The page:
Epigenetic regulation is critical for inducing and maintaining pluripotency of various stem cell populations, and for determining cell fate decisions.
Members of the Black Family Stem Cell Institute faculty study various epigenetic processes across a wide range of biological systems, including embryonic stem cell totipotency and pluripotency; somatic cell reprogramming; differentiation towards distinct lineages, such as various epithelial cell compartments and red blood cells; and cancer.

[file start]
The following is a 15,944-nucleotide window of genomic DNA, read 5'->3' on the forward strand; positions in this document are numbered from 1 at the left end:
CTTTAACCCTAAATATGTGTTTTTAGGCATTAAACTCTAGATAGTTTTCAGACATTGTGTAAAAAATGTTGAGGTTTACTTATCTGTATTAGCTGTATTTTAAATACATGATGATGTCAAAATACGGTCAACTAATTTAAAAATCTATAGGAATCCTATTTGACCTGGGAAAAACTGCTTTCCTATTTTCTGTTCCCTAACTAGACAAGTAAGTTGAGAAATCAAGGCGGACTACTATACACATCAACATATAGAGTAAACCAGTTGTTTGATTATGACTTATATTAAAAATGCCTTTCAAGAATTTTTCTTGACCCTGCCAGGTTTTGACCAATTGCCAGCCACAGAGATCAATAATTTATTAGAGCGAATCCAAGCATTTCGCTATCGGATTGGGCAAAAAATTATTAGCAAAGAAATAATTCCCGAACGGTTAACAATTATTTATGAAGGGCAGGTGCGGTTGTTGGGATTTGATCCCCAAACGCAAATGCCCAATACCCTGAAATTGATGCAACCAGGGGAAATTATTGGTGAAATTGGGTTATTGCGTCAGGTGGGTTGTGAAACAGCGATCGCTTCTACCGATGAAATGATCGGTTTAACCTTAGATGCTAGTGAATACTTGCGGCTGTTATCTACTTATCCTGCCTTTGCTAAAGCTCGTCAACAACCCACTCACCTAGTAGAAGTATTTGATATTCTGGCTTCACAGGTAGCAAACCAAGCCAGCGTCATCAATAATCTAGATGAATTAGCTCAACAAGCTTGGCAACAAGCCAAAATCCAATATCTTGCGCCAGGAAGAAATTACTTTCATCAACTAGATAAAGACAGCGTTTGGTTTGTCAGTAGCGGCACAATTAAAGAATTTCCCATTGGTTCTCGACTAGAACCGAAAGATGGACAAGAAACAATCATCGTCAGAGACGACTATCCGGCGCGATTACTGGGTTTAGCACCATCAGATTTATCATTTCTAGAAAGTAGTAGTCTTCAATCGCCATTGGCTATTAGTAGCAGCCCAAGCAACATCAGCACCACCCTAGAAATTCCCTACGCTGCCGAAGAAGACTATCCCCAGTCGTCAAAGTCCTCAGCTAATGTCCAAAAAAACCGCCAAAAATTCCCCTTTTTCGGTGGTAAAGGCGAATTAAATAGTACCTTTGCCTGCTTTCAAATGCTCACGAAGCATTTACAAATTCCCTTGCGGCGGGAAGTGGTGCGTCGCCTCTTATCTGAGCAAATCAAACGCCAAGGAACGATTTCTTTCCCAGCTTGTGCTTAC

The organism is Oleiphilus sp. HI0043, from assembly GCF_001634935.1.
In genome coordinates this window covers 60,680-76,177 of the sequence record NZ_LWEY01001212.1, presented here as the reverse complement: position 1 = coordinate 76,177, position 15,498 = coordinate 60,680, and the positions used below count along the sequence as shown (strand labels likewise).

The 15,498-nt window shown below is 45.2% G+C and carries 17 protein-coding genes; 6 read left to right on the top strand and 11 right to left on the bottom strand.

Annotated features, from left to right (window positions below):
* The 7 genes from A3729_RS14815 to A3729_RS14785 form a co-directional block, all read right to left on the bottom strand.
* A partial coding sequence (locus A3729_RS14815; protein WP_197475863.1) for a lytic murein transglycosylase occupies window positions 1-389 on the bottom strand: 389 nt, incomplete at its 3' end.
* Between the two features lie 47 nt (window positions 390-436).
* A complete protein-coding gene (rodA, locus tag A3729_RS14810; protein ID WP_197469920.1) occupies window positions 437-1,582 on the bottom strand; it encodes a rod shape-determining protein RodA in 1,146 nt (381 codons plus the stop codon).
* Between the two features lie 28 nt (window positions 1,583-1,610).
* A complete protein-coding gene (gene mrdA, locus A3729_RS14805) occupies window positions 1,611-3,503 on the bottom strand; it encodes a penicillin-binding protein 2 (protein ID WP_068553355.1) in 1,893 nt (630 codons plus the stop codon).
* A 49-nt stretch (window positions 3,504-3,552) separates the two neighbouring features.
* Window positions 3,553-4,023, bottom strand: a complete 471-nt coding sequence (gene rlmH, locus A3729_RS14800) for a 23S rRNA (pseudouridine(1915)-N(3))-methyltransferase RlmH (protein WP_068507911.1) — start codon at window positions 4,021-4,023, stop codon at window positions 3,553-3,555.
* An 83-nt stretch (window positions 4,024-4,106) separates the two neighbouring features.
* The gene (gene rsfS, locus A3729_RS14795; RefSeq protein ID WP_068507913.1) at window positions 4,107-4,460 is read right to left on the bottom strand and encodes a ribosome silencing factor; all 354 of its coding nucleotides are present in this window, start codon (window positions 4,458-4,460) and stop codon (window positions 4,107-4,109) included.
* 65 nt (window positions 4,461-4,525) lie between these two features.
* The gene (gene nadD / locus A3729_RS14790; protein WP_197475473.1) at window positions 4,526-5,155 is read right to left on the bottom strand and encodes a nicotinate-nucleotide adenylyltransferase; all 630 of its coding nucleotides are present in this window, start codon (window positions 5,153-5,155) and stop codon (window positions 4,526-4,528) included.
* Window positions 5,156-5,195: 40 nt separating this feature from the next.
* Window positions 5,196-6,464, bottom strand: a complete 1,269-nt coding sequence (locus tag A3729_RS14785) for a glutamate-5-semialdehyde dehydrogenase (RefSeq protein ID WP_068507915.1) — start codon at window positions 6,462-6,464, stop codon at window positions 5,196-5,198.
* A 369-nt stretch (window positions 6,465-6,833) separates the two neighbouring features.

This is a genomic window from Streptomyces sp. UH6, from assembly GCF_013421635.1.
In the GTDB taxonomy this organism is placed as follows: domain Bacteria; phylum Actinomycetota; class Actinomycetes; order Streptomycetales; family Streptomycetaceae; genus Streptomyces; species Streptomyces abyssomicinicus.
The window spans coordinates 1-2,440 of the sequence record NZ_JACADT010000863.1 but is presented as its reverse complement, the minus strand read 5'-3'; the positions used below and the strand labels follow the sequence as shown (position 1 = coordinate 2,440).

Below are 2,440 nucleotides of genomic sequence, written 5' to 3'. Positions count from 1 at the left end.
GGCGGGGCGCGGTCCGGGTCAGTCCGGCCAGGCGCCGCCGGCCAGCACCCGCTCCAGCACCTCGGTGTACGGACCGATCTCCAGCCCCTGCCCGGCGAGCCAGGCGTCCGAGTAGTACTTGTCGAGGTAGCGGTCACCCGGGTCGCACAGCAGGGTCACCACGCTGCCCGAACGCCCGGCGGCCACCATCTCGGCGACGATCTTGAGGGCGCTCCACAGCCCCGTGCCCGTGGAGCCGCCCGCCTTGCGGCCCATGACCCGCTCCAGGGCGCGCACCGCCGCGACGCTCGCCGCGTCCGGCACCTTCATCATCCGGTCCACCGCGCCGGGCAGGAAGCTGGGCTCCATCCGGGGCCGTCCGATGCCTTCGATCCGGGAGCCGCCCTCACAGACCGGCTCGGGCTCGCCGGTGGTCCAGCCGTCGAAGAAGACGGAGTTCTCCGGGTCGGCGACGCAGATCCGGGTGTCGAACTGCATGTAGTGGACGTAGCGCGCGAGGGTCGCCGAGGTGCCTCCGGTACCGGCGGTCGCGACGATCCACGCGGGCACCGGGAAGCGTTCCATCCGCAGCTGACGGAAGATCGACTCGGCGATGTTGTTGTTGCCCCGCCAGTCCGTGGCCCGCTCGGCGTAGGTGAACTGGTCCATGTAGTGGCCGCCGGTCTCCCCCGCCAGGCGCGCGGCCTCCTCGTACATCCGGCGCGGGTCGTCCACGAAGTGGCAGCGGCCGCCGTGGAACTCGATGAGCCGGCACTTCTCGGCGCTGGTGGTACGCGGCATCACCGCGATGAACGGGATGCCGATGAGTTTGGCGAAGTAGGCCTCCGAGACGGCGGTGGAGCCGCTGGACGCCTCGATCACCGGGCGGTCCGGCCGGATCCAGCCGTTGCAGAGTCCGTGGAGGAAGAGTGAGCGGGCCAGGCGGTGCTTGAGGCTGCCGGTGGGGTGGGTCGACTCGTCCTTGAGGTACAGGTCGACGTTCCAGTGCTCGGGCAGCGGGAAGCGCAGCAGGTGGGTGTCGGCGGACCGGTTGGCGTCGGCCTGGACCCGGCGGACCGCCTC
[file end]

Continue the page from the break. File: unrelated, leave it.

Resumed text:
We study epigenetic mechanisms such as regulation by histone modifiers including but not limited to histone deacetylases, arginine and lysine methyltransferases, and Polycomb repressive complexes; DNA methylation; histone variants; and transcription factors, including lineage-specific and pluripotency factors. Institute staff use a wide range of tools to study these epigenetic mechanisms entailing genomic, epigenomic, and proteomic approaches; mouse modeling; high throughput screens; and genome editing.
Investigators with a major focus in epigenetics include: